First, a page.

Susquehanna University Political Review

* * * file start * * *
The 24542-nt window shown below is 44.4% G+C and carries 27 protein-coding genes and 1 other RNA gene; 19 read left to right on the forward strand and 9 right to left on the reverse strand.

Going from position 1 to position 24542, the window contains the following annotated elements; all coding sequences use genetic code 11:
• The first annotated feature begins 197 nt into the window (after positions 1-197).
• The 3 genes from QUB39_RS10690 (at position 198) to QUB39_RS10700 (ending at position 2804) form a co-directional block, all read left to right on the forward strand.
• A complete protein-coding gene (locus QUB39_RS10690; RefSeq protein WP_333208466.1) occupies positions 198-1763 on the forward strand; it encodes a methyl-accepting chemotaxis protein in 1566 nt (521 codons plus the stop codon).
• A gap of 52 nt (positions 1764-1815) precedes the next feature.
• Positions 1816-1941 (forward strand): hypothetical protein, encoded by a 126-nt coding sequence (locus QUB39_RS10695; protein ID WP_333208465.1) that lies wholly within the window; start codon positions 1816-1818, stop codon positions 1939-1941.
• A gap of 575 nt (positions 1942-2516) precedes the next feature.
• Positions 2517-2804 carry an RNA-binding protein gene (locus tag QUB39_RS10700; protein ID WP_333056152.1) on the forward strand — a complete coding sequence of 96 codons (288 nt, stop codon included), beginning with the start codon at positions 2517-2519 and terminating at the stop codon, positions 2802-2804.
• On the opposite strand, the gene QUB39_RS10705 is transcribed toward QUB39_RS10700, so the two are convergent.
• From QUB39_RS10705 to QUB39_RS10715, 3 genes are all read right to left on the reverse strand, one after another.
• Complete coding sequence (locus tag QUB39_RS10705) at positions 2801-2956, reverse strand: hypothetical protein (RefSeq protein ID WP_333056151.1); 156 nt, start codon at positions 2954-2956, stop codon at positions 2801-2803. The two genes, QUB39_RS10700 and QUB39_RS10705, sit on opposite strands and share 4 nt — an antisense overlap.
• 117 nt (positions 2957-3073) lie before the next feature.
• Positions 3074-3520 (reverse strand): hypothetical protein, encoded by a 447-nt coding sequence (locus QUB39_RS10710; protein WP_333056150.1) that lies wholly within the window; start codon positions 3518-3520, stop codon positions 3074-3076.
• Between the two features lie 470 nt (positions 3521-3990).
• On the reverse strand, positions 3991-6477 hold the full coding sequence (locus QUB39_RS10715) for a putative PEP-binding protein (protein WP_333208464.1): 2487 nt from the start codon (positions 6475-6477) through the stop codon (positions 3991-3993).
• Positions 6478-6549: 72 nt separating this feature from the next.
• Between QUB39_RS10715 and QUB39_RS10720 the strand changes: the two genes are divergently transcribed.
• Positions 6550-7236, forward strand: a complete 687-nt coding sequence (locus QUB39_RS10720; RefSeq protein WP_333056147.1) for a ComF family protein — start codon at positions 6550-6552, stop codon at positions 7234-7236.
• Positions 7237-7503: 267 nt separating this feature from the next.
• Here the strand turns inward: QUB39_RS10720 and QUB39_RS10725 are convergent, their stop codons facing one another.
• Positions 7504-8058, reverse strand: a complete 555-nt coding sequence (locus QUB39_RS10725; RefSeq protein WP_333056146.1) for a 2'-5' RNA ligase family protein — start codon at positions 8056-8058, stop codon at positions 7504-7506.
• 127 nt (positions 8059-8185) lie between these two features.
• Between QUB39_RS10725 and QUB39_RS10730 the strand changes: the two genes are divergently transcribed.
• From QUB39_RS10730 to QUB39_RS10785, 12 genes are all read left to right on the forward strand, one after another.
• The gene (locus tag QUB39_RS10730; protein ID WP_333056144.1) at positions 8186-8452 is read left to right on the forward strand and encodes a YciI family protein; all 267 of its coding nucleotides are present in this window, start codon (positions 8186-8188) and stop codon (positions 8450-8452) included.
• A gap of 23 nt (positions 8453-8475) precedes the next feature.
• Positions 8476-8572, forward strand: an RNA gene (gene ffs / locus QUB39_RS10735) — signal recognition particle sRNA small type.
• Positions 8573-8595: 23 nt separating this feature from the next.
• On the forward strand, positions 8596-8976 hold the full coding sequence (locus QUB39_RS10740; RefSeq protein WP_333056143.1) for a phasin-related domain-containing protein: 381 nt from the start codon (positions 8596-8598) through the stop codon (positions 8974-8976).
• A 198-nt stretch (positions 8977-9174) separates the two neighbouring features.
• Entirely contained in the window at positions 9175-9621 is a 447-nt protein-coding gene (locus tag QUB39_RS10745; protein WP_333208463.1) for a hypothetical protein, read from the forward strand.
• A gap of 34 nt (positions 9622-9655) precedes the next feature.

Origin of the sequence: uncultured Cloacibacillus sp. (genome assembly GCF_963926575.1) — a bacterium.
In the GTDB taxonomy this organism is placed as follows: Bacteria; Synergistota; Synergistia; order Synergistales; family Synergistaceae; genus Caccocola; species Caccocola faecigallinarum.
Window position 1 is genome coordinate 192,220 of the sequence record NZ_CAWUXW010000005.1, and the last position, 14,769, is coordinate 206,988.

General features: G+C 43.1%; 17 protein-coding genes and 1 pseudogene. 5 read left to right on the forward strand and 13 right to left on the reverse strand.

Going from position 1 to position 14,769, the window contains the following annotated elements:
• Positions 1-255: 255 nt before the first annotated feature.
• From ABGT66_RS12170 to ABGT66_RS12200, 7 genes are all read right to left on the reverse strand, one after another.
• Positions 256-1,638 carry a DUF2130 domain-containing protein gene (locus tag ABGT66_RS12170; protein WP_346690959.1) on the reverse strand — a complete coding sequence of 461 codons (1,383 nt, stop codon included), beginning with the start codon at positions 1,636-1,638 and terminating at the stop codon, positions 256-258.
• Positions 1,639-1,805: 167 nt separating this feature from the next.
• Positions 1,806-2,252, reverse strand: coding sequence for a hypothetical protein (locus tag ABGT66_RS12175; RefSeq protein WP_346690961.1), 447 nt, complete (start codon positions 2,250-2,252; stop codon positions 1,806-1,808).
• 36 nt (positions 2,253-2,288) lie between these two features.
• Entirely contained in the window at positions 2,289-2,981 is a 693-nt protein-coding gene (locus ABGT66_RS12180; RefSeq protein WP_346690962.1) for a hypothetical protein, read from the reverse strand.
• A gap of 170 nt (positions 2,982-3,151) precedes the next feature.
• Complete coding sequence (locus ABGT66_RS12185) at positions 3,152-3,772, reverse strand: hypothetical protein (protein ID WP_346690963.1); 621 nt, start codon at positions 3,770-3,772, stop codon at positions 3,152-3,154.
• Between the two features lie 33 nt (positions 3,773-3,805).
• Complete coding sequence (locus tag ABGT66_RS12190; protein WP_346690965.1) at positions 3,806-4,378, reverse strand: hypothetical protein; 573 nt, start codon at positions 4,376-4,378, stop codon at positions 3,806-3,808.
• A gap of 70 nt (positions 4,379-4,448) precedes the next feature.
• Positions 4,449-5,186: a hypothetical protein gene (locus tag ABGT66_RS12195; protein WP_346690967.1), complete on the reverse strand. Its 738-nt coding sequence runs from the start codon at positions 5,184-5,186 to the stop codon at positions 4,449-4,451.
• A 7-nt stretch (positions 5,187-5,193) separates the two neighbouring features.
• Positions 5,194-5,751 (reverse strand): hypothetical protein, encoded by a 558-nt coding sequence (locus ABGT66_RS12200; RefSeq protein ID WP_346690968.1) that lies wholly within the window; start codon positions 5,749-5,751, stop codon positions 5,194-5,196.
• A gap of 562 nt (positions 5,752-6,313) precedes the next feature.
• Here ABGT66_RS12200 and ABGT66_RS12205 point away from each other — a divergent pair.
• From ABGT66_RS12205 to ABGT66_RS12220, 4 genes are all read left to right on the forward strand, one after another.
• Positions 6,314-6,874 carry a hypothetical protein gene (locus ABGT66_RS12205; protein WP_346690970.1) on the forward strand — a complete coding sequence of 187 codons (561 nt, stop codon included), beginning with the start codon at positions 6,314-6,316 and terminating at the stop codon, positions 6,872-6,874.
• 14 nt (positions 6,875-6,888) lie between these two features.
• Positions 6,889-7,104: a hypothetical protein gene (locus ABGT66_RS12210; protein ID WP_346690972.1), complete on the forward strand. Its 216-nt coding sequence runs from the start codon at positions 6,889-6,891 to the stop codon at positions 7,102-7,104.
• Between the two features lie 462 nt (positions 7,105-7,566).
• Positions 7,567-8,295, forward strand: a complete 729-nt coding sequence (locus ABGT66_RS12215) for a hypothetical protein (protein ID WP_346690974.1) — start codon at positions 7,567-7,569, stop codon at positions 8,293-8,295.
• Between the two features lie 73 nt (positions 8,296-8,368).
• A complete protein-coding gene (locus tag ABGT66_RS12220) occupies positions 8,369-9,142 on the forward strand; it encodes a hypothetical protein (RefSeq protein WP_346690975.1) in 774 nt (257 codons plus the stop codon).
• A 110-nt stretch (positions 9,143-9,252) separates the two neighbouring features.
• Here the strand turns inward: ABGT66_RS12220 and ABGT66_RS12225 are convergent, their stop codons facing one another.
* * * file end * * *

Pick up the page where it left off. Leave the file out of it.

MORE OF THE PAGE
It is commonly accepted in academic literature that there is a correlation between a high gun ownership rate and high gun violence, or death rates, in a country. This theory is summarized by an article written in “Epidemiologic Reviews,” a leading review journal of public health, which states, “…specific restrictions on purchase, access, and use of firearms are associated with reductions in firearm deaths” (Santaella-Tenorio, Villaveces, Galea, & Cerdá, 2010); however, there is one an outlier of the theory. The case of Norway has the independent variable of this theory, in a sense that there is a high rate of gun ownership; however, Norway doesn’t have the expected outcome of high gun violence that should happen if this theory were to be true. Since the case is an outlier in this theory, it is a most likely case; there are the traits described in the theory without the expected outcome. There can be a coincidental correlation between two things; there may be other independent variables that are the cause of the event. In this case, a high rate of gun violence, or deaths, (the dependent variable) isn’t caused by the high rate of gun ownership (the independent variable). This shows that although Norway has a high gun ownership rate, it does not have a high gun violence rate. This is due to primarily three underlying independent variables: the Norwegian culture, citizen/government relationship, and education.